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More fruit and veg lowers heart risk
Source: European Heart Journal
19 Jan 11
People who eat more fruit and vegetables have a lower risk of dying from the most common form of heart disease, an Oxford University-led study has found.
However, the researchers point out in the European Heart Journal that a higher fruit and vegetable intake occurs among people with other healthy eating habits and lifestyles, and that these factors could also be associated with the lower risk of dying from ischaemic heart disease.
Ischaemic heart disease (IHD) is one of the leading causes of death in Europe and is characterised by reduced blood supply to the heart. People suffering from it can develop angina, chest pains and have a heart attack.
The team analysed data from the European Prospective Investigation into Cancer and Nutrition (EPIC) Heart study. They showed that people who ate at least eight portions of fruit and vegetables a day had a 22% lower risk of dying from IHD than those who consumed fewer than three portions a day.
A portion weighed 80 g, equal to a small banana, a medium apple, or a small carrot.
Dr Francesca Crowe of the Cancer Epidemiology Unit at the University of Oxford, and the first author of the paper by the EPIC study collaborators, said: ‘This study involved over 300,000 people in eight different European countries, with 1,636 deaths from IHD.
‘It shows a 4% reduced risk of dying from IHD for each additional portion of fruit and vegetables consumed above the lowest intake of two portions. In other words, the risk of a fatal IHD for someone eating five portions of fruit and vegetables a day would be 4% lower compared to someone consuming four portions a day, and so on up to eight portions or more.’
Dr Francesca Crowe
The risk of a fatal IHD for someone eating five portions of fruit and vegetables a day would be 4% lower compared to someone consuming four portions a day, and so on up to eight portions or more
The EPIC study started in 1992 and recruited participants until 2000 from a total of 10 European countries that included the UK. For the analysis of IHD deaths, data from eight countries for people aged between 40 and 85 were used. Data from France and Norway were excluded due to the small number of IHD deaths over the course of the trial.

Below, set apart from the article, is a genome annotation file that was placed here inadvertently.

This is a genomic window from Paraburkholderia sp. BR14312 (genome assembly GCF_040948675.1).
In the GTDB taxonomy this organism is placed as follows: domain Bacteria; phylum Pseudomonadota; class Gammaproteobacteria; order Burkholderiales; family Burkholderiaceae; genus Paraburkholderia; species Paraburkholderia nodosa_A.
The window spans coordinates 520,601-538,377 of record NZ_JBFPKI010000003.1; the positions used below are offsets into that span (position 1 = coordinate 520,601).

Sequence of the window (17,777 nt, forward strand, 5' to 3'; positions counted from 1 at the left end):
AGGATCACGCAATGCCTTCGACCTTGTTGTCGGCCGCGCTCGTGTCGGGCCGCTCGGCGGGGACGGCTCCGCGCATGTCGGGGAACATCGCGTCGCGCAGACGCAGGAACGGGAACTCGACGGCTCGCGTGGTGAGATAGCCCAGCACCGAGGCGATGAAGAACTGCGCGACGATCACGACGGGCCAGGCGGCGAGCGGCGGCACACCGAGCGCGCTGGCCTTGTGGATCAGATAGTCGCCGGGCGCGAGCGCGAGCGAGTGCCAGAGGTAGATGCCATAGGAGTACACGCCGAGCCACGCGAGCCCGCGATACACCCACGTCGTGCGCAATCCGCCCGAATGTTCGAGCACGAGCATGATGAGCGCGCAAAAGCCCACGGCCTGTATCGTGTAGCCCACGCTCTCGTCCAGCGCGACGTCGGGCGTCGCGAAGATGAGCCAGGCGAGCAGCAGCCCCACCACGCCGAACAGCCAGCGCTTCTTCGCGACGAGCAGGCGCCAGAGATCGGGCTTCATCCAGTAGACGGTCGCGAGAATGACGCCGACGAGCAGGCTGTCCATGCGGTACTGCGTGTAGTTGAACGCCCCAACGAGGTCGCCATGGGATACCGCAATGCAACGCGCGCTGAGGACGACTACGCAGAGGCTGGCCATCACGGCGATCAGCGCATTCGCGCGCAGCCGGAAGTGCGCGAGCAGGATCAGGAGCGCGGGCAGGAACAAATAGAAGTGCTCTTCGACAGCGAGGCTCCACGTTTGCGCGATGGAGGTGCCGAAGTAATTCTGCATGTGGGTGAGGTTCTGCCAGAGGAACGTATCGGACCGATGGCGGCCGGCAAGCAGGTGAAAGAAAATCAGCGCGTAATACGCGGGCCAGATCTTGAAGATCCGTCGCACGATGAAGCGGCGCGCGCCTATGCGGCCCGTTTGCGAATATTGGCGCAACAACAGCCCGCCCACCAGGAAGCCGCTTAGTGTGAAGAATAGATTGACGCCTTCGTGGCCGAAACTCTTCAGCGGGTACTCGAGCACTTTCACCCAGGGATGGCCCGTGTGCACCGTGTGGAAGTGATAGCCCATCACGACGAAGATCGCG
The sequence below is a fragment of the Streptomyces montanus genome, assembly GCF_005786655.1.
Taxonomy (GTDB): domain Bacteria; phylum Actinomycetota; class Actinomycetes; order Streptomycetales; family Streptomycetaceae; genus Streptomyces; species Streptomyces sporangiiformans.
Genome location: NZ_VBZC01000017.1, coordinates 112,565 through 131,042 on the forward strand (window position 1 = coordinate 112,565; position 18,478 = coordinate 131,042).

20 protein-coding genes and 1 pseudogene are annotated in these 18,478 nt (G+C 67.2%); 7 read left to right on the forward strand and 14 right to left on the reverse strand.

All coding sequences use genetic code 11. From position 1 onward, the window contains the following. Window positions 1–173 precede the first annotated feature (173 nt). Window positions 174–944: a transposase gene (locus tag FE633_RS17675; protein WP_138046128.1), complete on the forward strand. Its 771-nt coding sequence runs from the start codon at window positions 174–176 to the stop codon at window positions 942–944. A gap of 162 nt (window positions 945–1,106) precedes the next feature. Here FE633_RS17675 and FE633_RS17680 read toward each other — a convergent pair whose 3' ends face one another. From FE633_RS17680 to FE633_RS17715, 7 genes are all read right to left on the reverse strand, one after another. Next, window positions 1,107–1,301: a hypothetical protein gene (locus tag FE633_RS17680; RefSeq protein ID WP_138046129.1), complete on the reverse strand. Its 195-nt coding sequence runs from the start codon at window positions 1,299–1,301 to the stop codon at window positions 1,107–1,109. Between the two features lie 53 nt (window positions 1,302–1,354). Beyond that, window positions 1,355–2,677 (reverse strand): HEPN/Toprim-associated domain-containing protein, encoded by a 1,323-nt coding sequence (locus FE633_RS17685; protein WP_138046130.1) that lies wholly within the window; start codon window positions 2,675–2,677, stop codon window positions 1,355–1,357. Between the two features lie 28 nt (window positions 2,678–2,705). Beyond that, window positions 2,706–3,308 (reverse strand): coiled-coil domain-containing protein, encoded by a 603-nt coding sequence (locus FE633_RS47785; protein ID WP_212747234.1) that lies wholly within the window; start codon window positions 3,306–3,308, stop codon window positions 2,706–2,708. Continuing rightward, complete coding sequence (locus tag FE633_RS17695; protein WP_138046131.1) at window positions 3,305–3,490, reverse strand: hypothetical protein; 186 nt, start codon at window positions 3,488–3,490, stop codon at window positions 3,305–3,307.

Participants answered questions about their diet at the time of entry to the study and other questions about health, socio-economic status and life-style, such as smoking, drinking and exercise habits. They were followed-up for an average of nearly eight and a half years.
The researchers found that the average intake of fruit and vegetables was five portions a day; people in Greece, Italy and Spain ate more, and those in Sweden ate less.
When analysing the data, the researchers made allowances for confounding factors such as differences in lifestyles and eating habits. However, the study could be limited by errors in measuring correctly people’s fruit and vegetable intake as well as other aspects of their diet. In addition, the study had a higher proportion of women, which might not be generalisable to the wider European population.
Dr Crowe said: ‘The main message from this analysis is that, in this study, people who consume more fruits and vegetables have lower risk of dying from IHD. However, we need to be cautious in our interpretation of the results because we are unsure whether the association between fruit and vegetable intake and risk of IHD is due to some other component of diet or lifestyle.
‘If we could understand, by means of well-designed intervention studies, the biological mechanisms that could underlie the association between fruits and vegetables and IHD, this might help to determine whether or not the relation between fruit and vegetables with IHD risk is causal.’
Professor Sir Michael Marmot of University College London and chairman of the Commission on Social Determinants of Health, writes in an accompanying editorial, that it is difficult to reach firm conclusions about causation from results that show a 22% lower risk of dying from IHD (an odds ration of 0.78) in people who eat eight portions of fruit and vegetables a day.
‘Such an odds ratio is, however, of huge practical importance,’ he continues. ‘Cardiovascular disease is the most common cause of death. A reduction of 22% is huge.
‘But ... this reduction in mortality comes with consumption of eight portions a day, or 640g. Such a high consumption was found in only 18% of the men and women in these eight cohorts. There would need to be big shift in dietary patterns to achieve this healthy consumption of eight portions a day. It is worth trying to move in that direction. Reductions in cancers of several sites, in blood pressure and stroke, would add to this reduction in fatal CHD. Moving to a diet that emphasises fruit and vegetables is of great importance to public health.’